The Economic Policy Institute recently released its U.S. wage study. Titled “State of Working America Wages 2018,” the report took a critical look at income inequality in the United States and what EPI calls “sluggish wage growth” that has for four decades depressed most working Americans’ incomes.
Despite the falling unemployment rate, the majority of workers have been mired in either modest wage growth or, if they have seen more tangible paycheck gains, are merely making up for income lost since the Great Recession.
EPI analyzed data it mined from the Census Bureau’s Current Population Survey to reach its findings. An encouraging nugget in EPI’s report is that, over the last two years, the wages of high school graduates rose faster than college degree holders’ incomes, thus moderately reducing the wage gap between college-educated and high school-only degree holders.
In other words, those who are among America’s most vulnerable, including the undereducated, are finally experiencing an income uptick, the inevitable result of the current tight labor market. The solutions that EPI recommends include raising the federal minimum wage, broadening overtime eligibility, and promoting workers’ rights to bargain collectively for higher wages and benefits.
Conspicuously missing from EPI’s proposed wage inequality remedies is the most obvious: slow immigration that annually adds to the labor market about 1 million new, work-authorized lawful permanent residents, plus around 750,000 guest workers.
These workers compete directly with employed, unemployed and underemployed Americans for jobs. Since new immigrants and guest workers are often willing to accept lower wages — employers love cheap labor — their presence in the economy contributes to continuing income inequality.
The White House appears eager to undermine the wage progress that low-skilled workers have made.
Recently, White House officials, led by President Donald Trump’s senior adviser and son-in-law, Jared Kushner, hosted meetings with influential business champions and immigration advocates to expand employment-based immigration. Trump’s calls for record high immigration, a disappointing departure from his campaign promises and his pro-American worker rhetoric during his presidency’s first two years, provided the meeting’s impetus.
Employers claim they need more immigration because of what they allege is a labor shortage. But the Bureau of Labor Statistics reported that several million working-age Americans are detached from the workforce, and would be available for hire if offered a living wage. President Trump’s call to “hire American” is becoming a distant memory.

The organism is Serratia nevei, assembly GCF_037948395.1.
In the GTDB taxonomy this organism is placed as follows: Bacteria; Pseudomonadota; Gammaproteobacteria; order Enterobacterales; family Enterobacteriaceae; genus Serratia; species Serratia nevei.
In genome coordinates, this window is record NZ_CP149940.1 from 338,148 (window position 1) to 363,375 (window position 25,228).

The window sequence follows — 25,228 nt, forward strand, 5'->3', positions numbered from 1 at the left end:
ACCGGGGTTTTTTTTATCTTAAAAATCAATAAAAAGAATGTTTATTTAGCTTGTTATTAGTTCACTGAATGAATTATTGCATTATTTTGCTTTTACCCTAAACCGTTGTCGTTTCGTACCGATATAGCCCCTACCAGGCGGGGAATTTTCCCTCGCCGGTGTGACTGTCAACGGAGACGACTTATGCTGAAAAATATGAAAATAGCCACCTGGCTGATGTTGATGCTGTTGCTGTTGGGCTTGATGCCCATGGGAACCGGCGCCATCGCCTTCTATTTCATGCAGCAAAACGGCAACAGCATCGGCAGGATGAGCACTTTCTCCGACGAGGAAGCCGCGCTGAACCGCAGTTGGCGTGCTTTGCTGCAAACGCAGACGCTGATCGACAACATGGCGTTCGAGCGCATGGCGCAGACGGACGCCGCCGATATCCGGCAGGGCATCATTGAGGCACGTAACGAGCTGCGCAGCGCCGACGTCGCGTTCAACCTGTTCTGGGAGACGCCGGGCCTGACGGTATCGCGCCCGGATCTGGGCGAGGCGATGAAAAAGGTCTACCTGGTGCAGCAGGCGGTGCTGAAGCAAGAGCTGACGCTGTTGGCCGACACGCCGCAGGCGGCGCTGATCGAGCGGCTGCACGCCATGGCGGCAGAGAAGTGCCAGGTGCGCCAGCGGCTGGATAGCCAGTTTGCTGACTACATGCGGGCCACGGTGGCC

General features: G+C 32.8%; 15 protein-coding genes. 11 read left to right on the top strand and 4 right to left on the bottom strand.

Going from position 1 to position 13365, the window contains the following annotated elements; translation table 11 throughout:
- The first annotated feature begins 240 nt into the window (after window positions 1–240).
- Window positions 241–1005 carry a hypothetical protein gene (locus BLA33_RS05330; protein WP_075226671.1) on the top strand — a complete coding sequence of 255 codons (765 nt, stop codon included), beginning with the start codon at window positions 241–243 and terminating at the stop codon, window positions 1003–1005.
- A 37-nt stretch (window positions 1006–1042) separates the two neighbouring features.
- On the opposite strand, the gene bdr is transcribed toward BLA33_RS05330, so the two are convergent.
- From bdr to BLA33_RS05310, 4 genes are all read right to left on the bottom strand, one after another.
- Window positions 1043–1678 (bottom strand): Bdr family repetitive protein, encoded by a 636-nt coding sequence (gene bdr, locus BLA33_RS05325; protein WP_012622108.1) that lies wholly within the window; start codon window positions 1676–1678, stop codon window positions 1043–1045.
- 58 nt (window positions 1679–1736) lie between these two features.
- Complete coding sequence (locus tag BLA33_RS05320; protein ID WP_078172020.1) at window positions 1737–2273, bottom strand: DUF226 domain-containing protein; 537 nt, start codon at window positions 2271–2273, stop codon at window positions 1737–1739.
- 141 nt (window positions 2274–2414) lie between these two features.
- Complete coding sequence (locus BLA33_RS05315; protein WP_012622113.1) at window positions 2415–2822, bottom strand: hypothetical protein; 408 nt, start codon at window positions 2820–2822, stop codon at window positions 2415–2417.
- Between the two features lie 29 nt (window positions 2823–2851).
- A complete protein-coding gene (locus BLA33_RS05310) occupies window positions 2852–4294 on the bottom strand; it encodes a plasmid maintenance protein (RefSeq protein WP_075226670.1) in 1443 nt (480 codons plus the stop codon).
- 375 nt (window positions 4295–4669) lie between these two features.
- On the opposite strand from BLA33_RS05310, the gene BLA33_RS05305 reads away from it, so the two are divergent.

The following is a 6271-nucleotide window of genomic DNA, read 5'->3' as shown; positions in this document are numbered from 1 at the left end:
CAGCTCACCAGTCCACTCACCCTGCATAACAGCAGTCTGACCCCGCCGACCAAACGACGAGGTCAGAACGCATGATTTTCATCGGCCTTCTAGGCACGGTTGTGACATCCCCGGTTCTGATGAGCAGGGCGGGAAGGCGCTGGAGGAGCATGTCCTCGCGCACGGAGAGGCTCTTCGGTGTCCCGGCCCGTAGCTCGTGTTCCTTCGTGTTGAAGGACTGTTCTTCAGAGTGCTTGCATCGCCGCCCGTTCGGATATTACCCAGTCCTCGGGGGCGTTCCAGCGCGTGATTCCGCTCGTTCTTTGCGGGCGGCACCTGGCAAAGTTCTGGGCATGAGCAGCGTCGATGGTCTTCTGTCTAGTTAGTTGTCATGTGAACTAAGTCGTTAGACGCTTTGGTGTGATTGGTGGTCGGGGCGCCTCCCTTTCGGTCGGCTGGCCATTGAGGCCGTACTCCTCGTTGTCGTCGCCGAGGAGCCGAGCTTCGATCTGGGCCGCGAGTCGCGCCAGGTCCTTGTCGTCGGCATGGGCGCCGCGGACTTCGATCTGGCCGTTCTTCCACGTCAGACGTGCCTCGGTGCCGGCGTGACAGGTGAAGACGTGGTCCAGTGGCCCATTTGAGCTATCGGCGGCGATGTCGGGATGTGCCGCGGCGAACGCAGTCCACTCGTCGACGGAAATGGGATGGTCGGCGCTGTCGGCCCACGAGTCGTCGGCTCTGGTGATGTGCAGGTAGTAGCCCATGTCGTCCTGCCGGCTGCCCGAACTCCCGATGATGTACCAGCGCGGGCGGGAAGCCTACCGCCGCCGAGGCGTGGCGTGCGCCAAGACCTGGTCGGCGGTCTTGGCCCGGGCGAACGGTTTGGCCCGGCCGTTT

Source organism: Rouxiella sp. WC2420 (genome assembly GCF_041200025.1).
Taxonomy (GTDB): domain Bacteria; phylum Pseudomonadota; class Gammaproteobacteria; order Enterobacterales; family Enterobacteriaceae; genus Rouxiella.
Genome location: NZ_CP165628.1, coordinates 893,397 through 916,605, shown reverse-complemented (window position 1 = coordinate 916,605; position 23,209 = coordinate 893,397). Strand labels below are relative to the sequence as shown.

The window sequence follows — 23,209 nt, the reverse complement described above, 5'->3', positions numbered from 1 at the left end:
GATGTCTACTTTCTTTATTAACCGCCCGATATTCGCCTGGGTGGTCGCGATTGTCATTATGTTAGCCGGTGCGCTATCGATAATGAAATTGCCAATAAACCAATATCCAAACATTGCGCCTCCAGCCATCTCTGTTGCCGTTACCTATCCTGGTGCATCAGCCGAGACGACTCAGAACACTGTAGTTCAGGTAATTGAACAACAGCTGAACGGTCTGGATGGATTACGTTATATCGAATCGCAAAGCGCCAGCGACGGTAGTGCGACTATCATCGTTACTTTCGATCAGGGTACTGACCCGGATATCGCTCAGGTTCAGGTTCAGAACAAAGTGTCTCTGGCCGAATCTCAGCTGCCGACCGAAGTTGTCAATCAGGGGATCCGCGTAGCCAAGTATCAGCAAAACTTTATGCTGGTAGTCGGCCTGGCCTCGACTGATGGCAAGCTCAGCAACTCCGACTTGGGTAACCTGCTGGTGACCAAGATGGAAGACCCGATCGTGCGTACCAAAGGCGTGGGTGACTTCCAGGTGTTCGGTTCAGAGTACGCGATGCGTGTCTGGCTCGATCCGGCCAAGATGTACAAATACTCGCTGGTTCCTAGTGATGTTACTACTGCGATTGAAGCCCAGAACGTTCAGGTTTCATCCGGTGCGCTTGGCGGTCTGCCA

As corporations demand more cheap labor, they are laying off thousands of workers. Amazon, whose CEO Jeff Bezos is the world’s richest man with a $112 billion net worth and definitely not income inequality-affected, last year announced layoffs affecting workers mostly in its Seattle headquarters.
Walmart, one of America’s most profitable companies, with $9.86 billion in earnings in 2018, is eliminating its graveyard shift and adding more mechanization to its processes.
Nevertheless, the shift to robotics will continue at Walmart and elsewhere. At an October investor meeting, Walmart U.S. president and CEO Greg Foran said the company’s 4,756 U.S. stores will see “lots more change.”
“Roles will change, how we work will change,” he added. Translated: more automation will lead to more firing, and more pain for those dismissed.
Automation has made high immigration obsolete, especially in the employment-based visa category, a reality that conveniently escapes the Trump administration as it caters to big business plutocrats.
Two years ago, Trump said that the “current, outdated system depresses wages for our poorest workers …” and added that “switching away from this current system of lower-skilled immigration … will raise workers’ wages …”
Like Trump’s promise to “hire American,” his pledge to create policies that “will raise workers’ wages” is another broken promise to America’s most vulnerable and underpaid.
— Joe Guzzardi is an analyst and researcher with Progressives for Immigration Reform who now lives in Pittsburgh. He can be reached at [email protected], or follow him on Twitter: @joeguzzardi19. Click here to read previous columns. The opinions expressed are his own.
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